In the name of love: Other ways to celebrate Valentine’s Day

Valentine’s Day is a celebration of love whose origin is somewhat dicey as several myths surround it. A common one is that St Valentine was a Roman Catholic priest who helped people get married even when Emperor Claudius had forbid it. He believed that single men were supposed to go to war and defend their countries.

Others say this priest helped imprisoned lovers get married. St Valentine, in both myths, was killed when the powers that be got wind of what he was doing. Whichever of these is true, we may never know. However, not every country celebrates Valentine’s Day. Here are some of the love celebrations in various countries.

Gaekkebrev – Denmark

In Denmark, it is part of the culture for people to send their loved ones little pressed flowers they refer to as ‘snowdrops’. Besides that, funny rhymes or jokes are written on an immaculately cut paper and signed using dots with each dot symbolising a letter in the sender’s name. This tradition is known as gaekkebrev. If by luck, you guess who the sender is, then they owe you an Easter egg on Easter Sunday. However, if the reverse is true, then the receiver owes their secret admirer an egg. Therefore, just in case you thought that Valentine’s Day is intimate and delightful, the Gaekkebrev is worth trying.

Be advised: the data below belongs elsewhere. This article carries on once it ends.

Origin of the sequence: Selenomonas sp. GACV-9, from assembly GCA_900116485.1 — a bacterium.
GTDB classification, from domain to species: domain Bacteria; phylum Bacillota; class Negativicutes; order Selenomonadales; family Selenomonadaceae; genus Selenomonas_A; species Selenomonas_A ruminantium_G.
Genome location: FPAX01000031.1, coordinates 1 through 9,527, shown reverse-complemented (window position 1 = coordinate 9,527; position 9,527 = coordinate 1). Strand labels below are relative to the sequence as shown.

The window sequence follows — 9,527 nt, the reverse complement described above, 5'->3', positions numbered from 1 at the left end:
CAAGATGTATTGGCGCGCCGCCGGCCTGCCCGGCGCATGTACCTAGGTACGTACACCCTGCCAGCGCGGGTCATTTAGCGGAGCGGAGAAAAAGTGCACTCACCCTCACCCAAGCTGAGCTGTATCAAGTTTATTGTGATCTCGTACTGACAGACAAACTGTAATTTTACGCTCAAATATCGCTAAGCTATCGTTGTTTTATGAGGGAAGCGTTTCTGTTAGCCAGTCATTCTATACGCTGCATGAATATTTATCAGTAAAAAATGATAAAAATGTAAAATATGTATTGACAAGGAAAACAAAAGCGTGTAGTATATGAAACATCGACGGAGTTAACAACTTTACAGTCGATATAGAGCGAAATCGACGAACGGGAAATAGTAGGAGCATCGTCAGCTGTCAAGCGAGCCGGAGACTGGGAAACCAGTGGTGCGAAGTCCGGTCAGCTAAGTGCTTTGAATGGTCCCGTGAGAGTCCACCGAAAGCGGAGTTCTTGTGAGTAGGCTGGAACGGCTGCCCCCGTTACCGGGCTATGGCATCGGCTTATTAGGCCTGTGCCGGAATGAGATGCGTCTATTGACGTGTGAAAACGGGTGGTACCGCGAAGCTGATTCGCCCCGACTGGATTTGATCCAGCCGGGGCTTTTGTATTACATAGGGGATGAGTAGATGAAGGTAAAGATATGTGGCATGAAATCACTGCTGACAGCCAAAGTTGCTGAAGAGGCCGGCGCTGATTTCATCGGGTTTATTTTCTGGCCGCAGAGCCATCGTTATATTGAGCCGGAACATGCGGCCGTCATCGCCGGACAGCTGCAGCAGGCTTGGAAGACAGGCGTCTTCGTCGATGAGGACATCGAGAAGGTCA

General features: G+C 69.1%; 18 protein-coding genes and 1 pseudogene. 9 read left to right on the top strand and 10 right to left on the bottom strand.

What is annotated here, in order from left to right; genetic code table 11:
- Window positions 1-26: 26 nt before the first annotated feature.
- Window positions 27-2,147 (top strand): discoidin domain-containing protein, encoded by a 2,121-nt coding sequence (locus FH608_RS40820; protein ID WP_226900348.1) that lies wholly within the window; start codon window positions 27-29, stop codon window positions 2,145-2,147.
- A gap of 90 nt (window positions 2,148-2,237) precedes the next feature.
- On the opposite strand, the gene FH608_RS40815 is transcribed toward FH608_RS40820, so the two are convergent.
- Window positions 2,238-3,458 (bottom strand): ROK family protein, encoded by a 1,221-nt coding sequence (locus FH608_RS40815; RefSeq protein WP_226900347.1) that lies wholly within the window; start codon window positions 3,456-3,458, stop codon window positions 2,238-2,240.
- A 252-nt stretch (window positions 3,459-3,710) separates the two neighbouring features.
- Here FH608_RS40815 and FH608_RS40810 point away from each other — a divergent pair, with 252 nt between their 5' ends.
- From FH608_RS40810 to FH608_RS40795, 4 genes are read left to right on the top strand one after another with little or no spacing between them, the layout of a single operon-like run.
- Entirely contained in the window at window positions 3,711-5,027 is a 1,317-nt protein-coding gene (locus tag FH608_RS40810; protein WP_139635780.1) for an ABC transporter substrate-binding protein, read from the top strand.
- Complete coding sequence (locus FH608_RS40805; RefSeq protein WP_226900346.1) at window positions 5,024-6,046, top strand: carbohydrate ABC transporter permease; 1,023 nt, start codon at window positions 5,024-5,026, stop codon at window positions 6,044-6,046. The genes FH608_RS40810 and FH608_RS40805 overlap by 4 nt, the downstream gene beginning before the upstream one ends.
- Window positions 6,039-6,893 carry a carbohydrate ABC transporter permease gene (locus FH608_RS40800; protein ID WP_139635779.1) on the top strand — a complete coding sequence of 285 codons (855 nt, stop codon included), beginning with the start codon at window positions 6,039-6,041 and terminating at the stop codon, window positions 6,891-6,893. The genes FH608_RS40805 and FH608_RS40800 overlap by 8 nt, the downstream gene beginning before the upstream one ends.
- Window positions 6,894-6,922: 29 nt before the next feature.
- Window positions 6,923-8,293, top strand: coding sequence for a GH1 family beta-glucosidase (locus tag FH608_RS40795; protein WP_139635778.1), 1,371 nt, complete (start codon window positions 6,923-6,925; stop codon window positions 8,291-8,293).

St Gregory’s Day – Slovenia

Think of all the blooms and rabbits jumping out of their holes. That and all that surrounds spring is what signifies love in Slovenia. It is even often said by Slovenians that birds get married in Gregorjevo. Therefore, among these dear people, on March 12, they give heart-shaped honey cookies to their loved ones.

White Day – South Korea

While Valentine’s Day is popular among young couples in Japan and China, among South Koreans, women, on February 14, do their best to win over their men using candies, chocolates and flowers. Then on March 14, they celebrate White Day where the men dote on their women with flowers and chocolates coupled with a gift.

However, while couples celebrate this way, on Black Day, the singles mourn their singleness by eating black bean-paste noodles (jajangmyeon). All this is in the name of love and trust me, it sounds intentional.

St Dwynwen’s Day – Wales

While Valentine’s Day is not a thing of the Welsh, on January 25th, they celebrate love on what they call Saint Dwynwen’s day. St Dwynwen, among these, is the patron saint of lovers for she fell in love with a man she could not marry because she was already engaged. Not given to marriage anymore, as it did not make sense to be married yet not to your loved one, Dwynwen made three wishes which if fulfilled, she promised to devote herself to God.

Though not known, these were answered and she honoured her word. To this day, the ruins of her church still stand on Llanddwyn Island, off the coast of North Wales. In honour of this day, some couples make a pilgrimage to the church. There is also another tradition of giving a carved spoon; love spoon, as a token of endearment. These little intricately carved spoons have symbols carved into them including horseshoes, which stand for good luck; wheels, for support; and keys, to symbolize the keys to a man’s heart.

There is more to how people celebrate love around the world. If you can dig a little deeper, you will be amazed.